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Good News: Fred Hutch epidemiologists receive $2.5M grant for first-ever study of therapeutic use for HPV vaccine

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Dr. Margaret Madeleine
Dr. Margaret Madeleine and colleagues plan to test whether the Gardasil 9 HPV vaccine could eliminate the recurrence of anogenital precancers after initial treatment. Fred Hutch file

Fred Hutch epidemiologists receive $2.5M grant for first-ever study of therapeutic use for HPV vaccine 

The human papillomavirus, or HPV, can lead to a number of malignancies, including anal and vulvar cancer. But can the HPV vaccine be used as a treatment for anogenital precancers?

Dr. Margaret Madeleine, an epidemiologist with Fred Hutchinson Cancer Research Center’s Public Health Sciences Division, just received a five-year, $2.5 million grant from the National Cancer Institute to find out.  It is the first U.S.-based trial to test whether the preventive HPV vaccine could be also be used as a therapy for these precancers.

“The HPV vaccine is totally effective and safe and is most effective for preventing HPV infection,” she said. “That’s the primary way to use the vaccine. This is a therapeutic use in people who’ve already been infected [with HPV] and has not been tested yet. It’s a new way to use the vaccine.”

According to Madeleine, people diagnosed with anal or vulvar in situ disease (or precancer) often experience recurrence after their initial treatment and have to undergo “incredibly invasive” surgeries to remove the new lesions.

She and her team plan to test whether the Gardasil 9 HPV vaccine could eliminate these recurrences by removing the HPV infection that drives the precancers.

Research by Fred Hutch’s Dr. Denise Galloway and colleagues laid the groundwork for the creation of the HPV vaccines Gardasil and Cervarix, which prevent HPV infection. Gardasil, approved in 2006 for use in the U.S., prevents the types of HPV that account for 70 percent of cervical cancers and 90 percent of genital warts. Gardasil 9, approved in early 2015, protects against 90 percent of cervical cancers as well as many cancers of the anus, penis, vulva, vagina and throat. Recommended for girls and boys starting at age 11 or 12, the HPV vaccine is currently in use only as a preventive.

Madeleine will work with Dr. Anna Wald, an epidemiologist with the Hutch’s Vaccine and Infectious Disease Division and medical director of the University of Washington Virology Research Clinic, to determine if the vaccine could also be used as a therapy. Their study will be a randomized, double-blind, placebo-controlled trial with two groups of patients, both of whom have been treated for an anogenital precancer but neither of whom have been vaccinated for HPV. One group will receive the Gardasil 9 HPV vaccine; the other group will receive a placebo.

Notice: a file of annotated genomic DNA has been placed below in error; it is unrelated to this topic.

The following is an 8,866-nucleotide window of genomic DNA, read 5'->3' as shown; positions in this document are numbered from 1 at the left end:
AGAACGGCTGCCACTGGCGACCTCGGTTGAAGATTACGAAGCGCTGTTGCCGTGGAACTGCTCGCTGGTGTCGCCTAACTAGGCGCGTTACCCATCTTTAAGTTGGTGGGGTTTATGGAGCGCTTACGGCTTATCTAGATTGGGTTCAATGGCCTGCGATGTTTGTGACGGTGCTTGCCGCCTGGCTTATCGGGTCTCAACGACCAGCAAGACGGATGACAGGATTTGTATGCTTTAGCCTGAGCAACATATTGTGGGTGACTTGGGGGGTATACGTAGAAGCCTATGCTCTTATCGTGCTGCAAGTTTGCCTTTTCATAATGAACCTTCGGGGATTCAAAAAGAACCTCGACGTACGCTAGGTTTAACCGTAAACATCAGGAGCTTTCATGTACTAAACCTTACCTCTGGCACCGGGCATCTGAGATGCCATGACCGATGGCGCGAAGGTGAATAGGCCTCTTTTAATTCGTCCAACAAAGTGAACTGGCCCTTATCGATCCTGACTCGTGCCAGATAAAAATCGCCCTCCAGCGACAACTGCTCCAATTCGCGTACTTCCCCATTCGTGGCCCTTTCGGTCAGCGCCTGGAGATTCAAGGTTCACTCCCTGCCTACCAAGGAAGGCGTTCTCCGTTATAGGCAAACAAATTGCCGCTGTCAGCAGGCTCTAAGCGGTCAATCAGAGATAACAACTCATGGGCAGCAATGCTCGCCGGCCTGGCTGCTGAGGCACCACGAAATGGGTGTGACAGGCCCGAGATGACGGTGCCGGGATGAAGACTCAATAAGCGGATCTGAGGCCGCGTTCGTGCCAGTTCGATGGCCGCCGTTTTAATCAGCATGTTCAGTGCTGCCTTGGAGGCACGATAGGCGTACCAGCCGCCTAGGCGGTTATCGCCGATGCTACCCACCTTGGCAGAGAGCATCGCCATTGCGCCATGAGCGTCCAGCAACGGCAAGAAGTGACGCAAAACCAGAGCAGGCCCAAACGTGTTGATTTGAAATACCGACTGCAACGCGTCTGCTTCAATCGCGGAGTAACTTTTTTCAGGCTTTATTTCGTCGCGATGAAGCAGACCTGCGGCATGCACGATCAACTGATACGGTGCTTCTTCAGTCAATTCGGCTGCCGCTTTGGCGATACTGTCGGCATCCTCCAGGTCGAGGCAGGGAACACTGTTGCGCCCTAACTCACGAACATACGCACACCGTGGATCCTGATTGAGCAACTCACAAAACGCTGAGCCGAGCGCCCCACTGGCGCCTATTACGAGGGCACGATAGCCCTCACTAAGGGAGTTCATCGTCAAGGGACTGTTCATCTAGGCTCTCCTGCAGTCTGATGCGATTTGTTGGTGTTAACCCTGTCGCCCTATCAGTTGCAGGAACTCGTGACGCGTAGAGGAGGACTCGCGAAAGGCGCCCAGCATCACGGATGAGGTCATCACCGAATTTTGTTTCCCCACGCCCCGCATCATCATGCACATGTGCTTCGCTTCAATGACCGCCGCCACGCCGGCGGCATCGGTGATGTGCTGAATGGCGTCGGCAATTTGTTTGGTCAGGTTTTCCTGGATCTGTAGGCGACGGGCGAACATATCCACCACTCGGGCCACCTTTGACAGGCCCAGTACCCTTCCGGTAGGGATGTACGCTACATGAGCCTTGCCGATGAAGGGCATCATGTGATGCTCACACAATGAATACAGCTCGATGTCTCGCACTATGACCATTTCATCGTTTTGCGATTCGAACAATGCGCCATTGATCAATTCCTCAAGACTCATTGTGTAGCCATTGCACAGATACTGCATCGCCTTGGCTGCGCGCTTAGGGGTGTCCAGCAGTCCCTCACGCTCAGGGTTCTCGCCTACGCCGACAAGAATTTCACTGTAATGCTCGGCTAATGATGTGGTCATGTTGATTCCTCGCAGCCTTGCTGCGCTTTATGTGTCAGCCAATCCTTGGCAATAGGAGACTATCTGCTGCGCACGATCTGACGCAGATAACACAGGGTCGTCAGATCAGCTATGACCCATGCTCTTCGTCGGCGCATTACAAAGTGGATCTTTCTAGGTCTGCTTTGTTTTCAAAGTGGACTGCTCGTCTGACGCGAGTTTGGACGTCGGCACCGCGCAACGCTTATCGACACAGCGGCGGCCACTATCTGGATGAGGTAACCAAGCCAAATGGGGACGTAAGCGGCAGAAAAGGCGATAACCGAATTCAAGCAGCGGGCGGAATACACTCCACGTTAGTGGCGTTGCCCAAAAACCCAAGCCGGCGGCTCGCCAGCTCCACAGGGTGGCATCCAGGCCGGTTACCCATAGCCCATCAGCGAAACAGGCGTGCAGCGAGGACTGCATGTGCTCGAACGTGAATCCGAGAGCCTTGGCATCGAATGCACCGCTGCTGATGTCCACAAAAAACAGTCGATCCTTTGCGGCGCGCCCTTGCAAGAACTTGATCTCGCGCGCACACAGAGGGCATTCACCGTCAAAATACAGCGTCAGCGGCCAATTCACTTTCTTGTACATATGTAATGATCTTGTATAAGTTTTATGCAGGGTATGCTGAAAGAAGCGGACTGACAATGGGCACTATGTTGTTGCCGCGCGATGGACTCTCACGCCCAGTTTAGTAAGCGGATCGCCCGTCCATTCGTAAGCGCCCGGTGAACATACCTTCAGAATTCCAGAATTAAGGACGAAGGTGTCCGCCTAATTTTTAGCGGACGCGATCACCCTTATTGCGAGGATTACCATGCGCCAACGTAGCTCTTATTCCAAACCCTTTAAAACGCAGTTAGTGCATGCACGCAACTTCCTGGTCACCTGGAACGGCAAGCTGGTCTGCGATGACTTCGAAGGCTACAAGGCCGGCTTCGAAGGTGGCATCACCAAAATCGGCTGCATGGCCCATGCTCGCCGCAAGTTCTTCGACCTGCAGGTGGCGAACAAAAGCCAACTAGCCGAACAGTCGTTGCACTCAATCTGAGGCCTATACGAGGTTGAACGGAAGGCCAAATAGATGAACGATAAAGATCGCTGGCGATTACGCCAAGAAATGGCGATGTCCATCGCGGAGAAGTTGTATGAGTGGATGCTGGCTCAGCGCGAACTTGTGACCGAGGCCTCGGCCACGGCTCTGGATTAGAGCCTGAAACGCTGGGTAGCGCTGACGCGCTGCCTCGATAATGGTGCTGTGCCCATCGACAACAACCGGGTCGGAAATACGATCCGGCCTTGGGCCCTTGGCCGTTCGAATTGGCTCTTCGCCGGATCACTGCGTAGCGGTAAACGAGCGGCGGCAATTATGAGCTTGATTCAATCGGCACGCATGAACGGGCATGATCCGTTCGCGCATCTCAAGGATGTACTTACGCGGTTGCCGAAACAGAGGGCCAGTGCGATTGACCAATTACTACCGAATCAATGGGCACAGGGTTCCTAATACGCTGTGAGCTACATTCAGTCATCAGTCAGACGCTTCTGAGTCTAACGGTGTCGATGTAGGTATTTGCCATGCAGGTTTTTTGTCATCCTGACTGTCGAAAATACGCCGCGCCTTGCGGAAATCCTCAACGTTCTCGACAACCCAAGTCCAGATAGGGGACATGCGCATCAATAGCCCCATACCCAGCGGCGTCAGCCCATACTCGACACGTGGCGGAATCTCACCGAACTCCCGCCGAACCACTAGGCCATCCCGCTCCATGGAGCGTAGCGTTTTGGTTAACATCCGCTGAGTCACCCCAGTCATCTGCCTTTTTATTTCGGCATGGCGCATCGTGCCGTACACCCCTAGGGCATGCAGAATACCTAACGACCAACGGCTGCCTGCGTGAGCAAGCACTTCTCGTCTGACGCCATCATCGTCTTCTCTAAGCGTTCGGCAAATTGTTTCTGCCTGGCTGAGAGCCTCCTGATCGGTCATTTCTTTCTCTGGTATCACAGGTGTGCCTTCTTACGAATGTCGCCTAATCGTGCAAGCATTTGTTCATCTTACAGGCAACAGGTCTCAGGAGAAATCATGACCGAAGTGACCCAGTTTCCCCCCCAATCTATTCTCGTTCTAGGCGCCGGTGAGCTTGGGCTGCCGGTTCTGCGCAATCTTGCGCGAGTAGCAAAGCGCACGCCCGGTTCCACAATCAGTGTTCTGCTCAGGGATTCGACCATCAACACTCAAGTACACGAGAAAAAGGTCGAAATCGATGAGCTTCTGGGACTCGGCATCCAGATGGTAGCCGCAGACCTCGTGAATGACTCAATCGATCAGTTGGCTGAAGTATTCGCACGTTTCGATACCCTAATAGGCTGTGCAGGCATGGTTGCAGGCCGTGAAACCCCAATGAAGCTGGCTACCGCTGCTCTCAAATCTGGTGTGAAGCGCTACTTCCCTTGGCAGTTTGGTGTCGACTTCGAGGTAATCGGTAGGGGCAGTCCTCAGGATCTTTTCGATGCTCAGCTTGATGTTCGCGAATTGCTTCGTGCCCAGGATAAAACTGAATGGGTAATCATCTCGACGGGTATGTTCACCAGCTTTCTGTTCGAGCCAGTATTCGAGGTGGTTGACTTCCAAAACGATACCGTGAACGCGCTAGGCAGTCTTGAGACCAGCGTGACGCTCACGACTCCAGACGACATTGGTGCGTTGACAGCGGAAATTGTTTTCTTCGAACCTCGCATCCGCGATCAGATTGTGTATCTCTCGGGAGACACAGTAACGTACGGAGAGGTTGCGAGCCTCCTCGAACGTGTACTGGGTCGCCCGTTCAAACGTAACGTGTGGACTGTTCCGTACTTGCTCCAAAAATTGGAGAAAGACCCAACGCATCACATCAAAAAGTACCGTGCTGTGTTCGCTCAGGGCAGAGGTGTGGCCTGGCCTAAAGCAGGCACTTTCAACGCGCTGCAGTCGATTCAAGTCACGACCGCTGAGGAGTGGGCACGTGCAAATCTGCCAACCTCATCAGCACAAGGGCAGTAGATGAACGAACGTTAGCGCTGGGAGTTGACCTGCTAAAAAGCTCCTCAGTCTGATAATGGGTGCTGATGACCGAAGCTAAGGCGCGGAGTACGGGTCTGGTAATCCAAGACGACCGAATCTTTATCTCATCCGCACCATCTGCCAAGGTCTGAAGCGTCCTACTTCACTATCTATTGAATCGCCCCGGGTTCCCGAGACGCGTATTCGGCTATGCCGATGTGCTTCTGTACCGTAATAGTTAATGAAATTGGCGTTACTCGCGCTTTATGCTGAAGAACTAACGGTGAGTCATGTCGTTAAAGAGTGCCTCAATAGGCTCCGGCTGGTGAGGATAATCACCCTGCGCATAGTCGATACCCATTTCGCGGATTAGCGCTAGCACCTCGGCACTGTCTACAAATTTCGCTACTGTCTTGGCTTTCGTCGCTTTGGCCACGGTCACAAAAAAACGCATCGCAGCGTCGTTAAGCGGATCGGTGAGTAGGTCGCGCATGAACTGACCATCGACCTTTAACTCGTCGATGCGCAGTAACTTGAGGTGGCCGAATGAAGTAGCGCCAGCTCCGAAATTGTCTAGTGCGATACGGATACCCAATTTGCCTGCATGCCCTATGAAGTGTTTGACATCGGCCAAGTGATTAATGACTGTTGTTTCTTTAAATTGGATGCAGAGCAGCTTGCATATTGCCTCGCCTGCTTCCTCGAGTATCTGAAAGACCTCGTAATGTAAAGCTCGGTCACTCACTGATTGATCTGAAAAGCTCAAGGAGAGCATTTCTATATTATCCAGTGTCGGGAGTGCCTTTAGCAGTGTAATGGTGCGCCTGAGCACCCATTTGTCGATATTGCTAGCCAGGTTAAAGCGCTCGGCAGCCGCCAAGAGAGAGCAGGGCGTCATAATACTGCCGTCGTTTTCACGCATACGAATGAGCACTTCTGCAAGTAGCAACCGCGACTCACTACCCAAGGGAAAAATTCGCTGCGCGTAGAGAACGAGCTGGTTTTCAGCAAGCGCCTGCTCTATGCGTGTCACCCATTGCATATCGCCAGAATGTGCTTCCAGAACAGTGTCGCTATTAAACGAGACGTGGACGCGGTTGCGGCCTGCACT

The HPV Vaccine to Interrupt Progression of Vulvar and Anal Lesions trial, dubbed VIVA, will be conducted at Seattle’s Harborview Medical Center. Participants will be followed for three years.

Madeleine said earlier studies have shown that people with these types of precancers recur less often if they’ve had HPV vaccination or have natural antibodies to the virus.  

“We think it will keep new infections from growing into tumors,” she said. “The idea is to see within three years whether there’s a 50 percent decrease in recurrence.”

If there is, Madeleine said the trial will answer a key question.

“If we can rigorously test this idea,” she said. “It would be a really nice answer to a question that’s outstanding:  whether the vaccine has a therapeutic benefit.”

— Diane Mapes / Fred Hutch News Service

Dr. Eric Chow
Dr. Eric Chow is leading several recently funded projects that will focus on reducing the risk of treatment-related heart disease later in life. Fred Hutch file

Dr. Eric Chow receives three grants for research designed to improve health of childhood cancer survivors

Fred Hutch clinical researcher, epidemiologist and pediatric oncologist Dr. Eric Chow has received three new grants to help him continue research aimed at bettering the lives of childhood and adolescent cancer survivors.

In March, the National Cancer Institute approved a $3.7 million, five-year grant extending Chow’s research into improving treatment of cardiovascular risk factors in childhood cancer survivors. The NCI also awarded Chow a $2.7 million grant to extend, by four years, his research into determining the long-term efficacy of a drug to minimize or prevent heart injury in pediatric cancer patients.

Chow said the two NCI studies are designed to lessen the risk of heart disease later in life for those who were treated as children or adolescents. According to the National Institutes of Health, premature cardiovascular disease is the leading non-cancer cause of death in these survivors.

“We know these survivors have a higher risk as adults because of their treatment as children,” Chow said. “And this risk is probably under-recognized by both the survivors themselves and their primary care physicians.”

Doctors may not think of childhood cancer survivors as being susceptible to heart problems due to their young age, he said, but risk factors like high blood pressure, high cholesterol and diabetes are often more common in these patients compared with peers of the same age who’ve never had cancer.

“There’s a sense that people may not take these conditions as seriously as often they don’t cause symptoms,” he said. “There may also be a hesitancy to treat people for these problems when they’re so young.”

The new grant will fund research that will hopefully “move the needle as far as people having better control over these potentially modifiable conditions that we think will decrease the risk of heart problems later on.”

Chow and his team will apply a risk-prediction algorithm to the 24,500-plus Childhood Cancer Survivor Study cohort to suss out 800 survivors who are most at risk for serious heart disease (Fred Hutch is the Statistical Center for the CCSS). They will then monitor the survivors for high blood pressure, cholesterol issues and diabetes, via at-home visits and the patients’ medical records. Those who are found to be underdiagnosed or undertreated will be eligible to participate in a year-long, randomized, controlled trial designed to improve control of these cardiovascular-disease risk factors through better care coordination with the survivors’ primary-care providers (the control arm will receive the intervention on a delayed basis).

“We can’t undo their chest radiation or the chemotherapy exposure which affected their heart function,” he said. “But there’s good evidence in the general population that high blood pressure or diabetes further increases your risk. So if we can better control those things, maybe we can reduce overall heart-disease risk in these long-term survivors.”